A man works at an assembly plant in Valenzuela City, Oct. 5, 2017. — REUTERS/DONDI TAWATAO

THE PHILIPPINE Economic Zone Authority (PEZA) reported a 54% increase in approved investments in the first quarter from a year earlier, putting it on track to hit its full-year growth target.

The investment promotion agency on Wednesday said it approved P12.54 billion worth of investments in January to March from P8.14 billion in the same period last year.

These investments consist of 42 new and expansion projects of economic zone (ecozone) locators and developers, 45% higher than the 29 projects greenlit by the PEZA in the first quarter of 2022.

Of the 42 projects, the PEZA said about P8.19 billion came from 40 locator projects, while the remaining P4.35 billion came from two developer projects. The projects are expected to produce $616.59 million worth of exports and generate 5,236 direct jobs.   

“This surge in investments that gained more than 50% compared with January to March 2022 is an indication that we are on the right track in achieving our 10% target this year,” PEZA Director-General Tereso O. Panga said in a statement.

For March alone, the PEZA Board gave the go signal for 12 new and expansion projects that are projected to generate P2.34 billion worth of investments.   

“We have achieved positive investments for this year’s first quarter and we can sustain this momentum in the coming months as we expect more inbound delegations of foreign investors,” Mr. Panga said.

He said the PEZA has seen new investment leads across emerging technologies and sectors from new ecozone locator applicants and investor delegations.   

These include possible investments in the vaccine and life science sector, new electric vehicle battery technology, motorcycle manufacturing, integrated circuit packaging and testing services, regenerative agriculture and organic fertilizers and pesticides.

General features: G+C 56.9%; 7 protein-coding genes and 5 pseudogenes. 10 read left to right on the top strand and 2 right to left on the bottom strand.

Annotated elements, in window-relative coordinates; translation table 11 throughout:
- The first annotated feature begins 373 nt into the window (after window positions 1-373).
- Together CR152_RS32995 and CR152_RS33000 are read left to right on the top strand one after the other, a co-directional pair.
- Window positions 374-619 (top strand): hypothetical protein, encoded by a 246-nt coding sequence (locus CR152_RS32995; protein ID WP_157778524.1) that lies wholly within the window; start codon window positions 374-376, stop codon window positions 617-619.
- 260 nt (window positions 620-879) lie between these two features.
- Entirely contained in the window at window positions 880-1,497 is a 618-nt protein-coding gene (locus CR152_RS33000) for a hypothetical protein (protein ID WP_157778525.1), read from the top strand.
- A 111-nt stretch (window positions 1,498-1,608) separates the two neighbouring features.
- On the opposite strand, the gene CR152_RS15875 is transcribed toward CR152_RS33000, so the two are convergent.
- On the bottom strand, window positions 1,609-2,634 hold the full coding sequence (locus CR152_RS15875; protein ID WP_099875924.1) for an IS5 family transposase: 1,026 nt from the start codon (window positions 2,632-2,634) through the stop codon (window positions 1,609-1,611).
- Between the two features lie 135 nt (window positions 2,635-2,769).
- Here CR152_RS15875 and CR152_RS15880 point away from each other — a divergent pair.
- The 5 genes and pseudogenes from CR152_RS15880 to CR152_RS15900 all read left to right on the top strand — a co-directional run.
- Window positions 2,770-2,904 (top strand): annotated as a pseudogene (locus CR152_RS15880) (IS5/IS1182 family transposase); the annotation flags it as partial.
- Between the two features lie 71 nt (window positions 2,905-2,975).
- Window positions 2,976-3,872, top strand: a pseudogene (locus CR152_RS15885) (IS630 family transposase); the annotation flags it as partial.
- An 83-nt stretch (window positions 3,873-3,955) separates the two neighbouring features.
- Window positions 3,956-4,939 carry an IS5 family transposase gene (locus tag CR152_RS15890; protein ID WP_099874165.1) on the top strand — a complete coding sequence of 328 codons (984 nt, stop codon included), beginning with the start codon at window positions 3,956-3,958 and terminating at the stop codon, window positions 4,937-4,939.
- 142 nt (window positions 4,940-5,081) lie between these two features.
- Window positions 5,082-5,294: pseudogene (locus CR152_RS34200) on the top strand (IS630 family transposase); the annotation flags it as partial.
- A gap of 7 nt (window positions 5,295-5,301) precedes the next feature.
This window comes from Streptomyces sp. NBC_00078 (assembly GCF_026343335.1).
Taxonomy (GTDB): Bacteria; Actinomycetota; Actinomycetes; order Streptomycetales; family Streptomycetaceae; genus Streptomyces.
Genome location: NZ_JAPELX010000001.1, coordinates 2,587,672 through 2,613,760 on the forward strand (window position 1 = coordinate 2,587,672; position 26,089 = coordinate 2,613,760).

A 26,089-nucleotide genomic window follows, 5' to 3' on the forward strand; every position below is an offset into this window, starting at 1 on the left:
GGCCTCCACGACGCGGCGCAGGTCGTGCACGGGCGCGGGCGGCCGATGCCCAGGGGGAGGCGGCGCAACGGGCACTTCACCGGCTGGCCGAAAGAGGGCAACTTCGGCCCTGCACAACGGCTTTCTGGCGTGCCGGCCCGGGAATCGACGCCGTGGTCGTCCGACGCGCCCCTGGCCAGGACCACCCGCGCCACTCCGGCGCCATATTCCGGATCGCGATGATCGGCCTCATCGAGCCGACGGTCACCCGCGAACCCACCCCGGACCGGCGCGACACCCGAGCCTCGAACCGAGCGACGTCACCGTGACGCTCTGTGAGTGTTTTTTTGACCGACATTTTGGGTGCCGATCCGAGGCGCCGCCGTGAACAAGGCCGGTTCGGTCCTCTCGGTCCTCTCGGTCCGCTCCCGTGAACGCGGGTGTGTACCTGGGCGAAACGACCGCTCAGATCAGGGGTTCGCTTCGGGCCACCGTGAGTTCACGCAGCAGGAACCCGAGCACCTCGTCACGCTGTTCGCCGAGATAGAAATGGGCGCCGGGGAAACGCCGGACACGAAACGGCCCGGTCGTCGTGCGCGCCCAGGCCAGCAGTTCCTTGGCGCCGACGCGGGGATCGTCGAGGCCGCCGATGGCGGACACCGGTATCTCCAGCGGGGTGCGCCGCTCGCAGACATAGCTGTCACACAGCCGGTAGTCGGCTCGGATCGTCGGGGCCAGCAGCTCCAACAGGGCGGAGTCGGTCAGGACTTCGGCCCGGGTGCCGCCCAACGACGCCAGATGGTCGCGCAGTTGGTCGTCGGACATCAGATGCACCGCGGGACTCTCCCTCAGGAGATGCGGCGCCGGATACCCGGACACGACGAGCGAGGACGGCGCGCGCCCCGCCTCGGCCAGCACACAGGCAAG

Other sectors with recent investment leads are related to healthcare, deep learning, financial technology and other frontier technologies, anaerobic waste water treatment and liquefied natural gas facilities.   

“These emerging technologies will complement the steady flow of investments in semiconductor electronics manufacturing and IT services, which are the leading sectors in PEZA,” Mr. Panga said.

The PEZA chief said the agency has been working to ensure the investment leads from President Ferdinand R. Marcos, Jr.’s recent state and working visits to other countries become actual investments.

“Guided by the Department of Trade and Industry’s science, technology, and innovation-driven industrialization strategy, we also aim to create more ecozones and smart townships in rural and new growth areas to accelerate countryside development,” he said.   

Mr. Panga was appointed PEZA chief on March 23. He had served as the PEZA’s officer-in-charge since July last year after the change in administration.

Last year, the PEZA Board greenlit P140.7 billion worth of investments, more than double the P69.3 billion approved in 2021. — Revin Mikhael D. Ochave